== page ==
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Stopping the Radical Cass Sunstein

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Posted on May 4 2009 4:35 am
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Conservatives have launched a campaign to prevent Cass Sunstein, a radical law professor with a novel understanding of the U.S. Constitution, from becoming regulatory czar.

The American Conservative Union started a website, Stop Sunstein, in an effort to keep the left-winger from heading the Office of Information and Regulatory Affairs (OIRA), which is a division within the president’s Office of Management and Budget (OMB).

A Time magazine article states that OIRA “examines all proposed federal regulations before they take effect — be they issued by the Environmental Protection Agency, the Food and Drug Administration or the Occupational Safety and Health Administration — and it has the power to delay or reject the ones it believes will be too costly to impose.”

But since liberal Associate Justice David Souter confirmed last week that he plans to retire from the Supreme Court, Sunstein has also been mentioned as a potential replacement on the high court.

In Sunstein book, The Second Bill of Rights: FDR’s Unfinished Revolution and Why We Need it More Than Ever, he makes it clear that he is a radical legal theorist who believes the words of the Constitution are virtually meaningless and that America’s great charter ought to be subject to regular reinterpretation. In other words, he believes so-called social justice is more important than the Constitution.

Here are some Sunstein gems:

  • “Much of the time, the United States seems to have embraced a confused and pernicious form of individualism. This approach endorses rights of private property and freedom of contract, and respects political liberty, but claims to distrust ‘government intervention’ and insists that people must fend for themselves. This form of so-called individualism is incoherent, a tangle of confusions.”
    – Cass R. Sunstein, The Second Bill of Rights: FDR’s Unfinished Revolution and Why We Need it More Than Ever, Basic Books, New York, 2004, p. 3
  • “A system of limitless individual choices, with respect to communications, is not necessarily in the interest of citizenship and self-government.”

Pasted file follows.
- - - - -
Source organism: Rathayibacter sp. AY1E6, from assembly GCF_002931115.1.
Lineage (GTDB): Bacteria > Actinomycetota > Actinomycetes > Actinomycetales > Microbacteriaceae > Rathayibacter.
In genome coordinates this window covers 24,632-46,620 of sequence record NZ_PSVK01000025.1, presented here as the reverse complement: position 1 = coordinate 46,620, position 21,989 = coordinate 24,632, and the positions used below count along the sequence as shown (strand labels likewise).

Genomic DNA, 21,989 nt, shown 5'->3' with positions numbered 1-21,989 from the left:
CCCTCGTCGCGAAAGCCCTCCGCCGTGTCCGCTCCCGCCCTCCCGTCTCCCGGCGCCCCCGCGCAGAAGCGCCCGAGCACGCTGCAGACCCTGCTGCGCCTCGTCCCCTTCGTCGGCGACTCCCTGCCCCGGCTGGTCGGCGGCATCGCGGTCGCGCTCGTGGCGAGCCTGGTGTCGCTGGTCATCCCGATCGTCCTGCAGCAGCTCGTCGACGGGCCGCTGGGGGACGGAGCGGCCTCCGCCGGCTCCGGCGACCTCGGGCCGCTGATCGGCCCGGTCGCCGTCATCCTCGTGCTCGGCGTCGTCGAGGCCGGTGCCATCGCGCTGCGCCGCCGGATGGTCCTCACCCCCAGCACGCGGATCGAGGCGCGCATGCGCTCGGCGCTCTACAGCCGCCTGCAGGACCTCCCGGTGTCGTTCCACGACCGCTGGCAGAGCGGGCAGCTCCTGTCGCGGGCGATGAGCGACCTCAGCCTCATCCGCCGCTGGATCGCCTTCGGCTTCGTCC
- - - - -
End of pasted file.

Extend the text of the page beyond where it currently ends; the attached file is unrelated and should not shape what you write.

–Cass Sunstein, arguing for a Fairness Doctrine for the Internet in his book, Republic.com 2.0, p.137
  • “In what sense is the money in our pockets and bank accounts fully ‘ours’? Did we earn it by our own autonomous efforts? Could we have inherited it without the assistance of probate courts? Do we save it without the support of bank regulators? Could we spend it if there were no public officials to coordinate the efforts and pool the resources of the community in which we live?… Without taxes there would be no liberty. Without taxes there would be no property. Without taxes, few of us would have any assets worth defending. [It is] a dim fiction that some people enjoy and exercise their rights without placing any burden whatsoever on the public fisc. … There is no liberty without dependency. That is why we should celebrate tax day …”
    – Cass R. Sunstein, “Why We Should Celebrate Paying Taxes,” The Chicago Tribune, April 14, 1999
  • “Those who emphasize suffering have a simple answer to this objection: Everything depends on whether and to what extent the animal in question is capable of suffering. If rats are able to suffer, then their interests are relevant to the question of how, and perhaps even whether, they can be expelled from houses.”
    –Cass R. Sunstein, Martha C. Nussbaum. Animal Rights: Current Debates and New Directions (Oxford University Press, USA, 2004), P. 12
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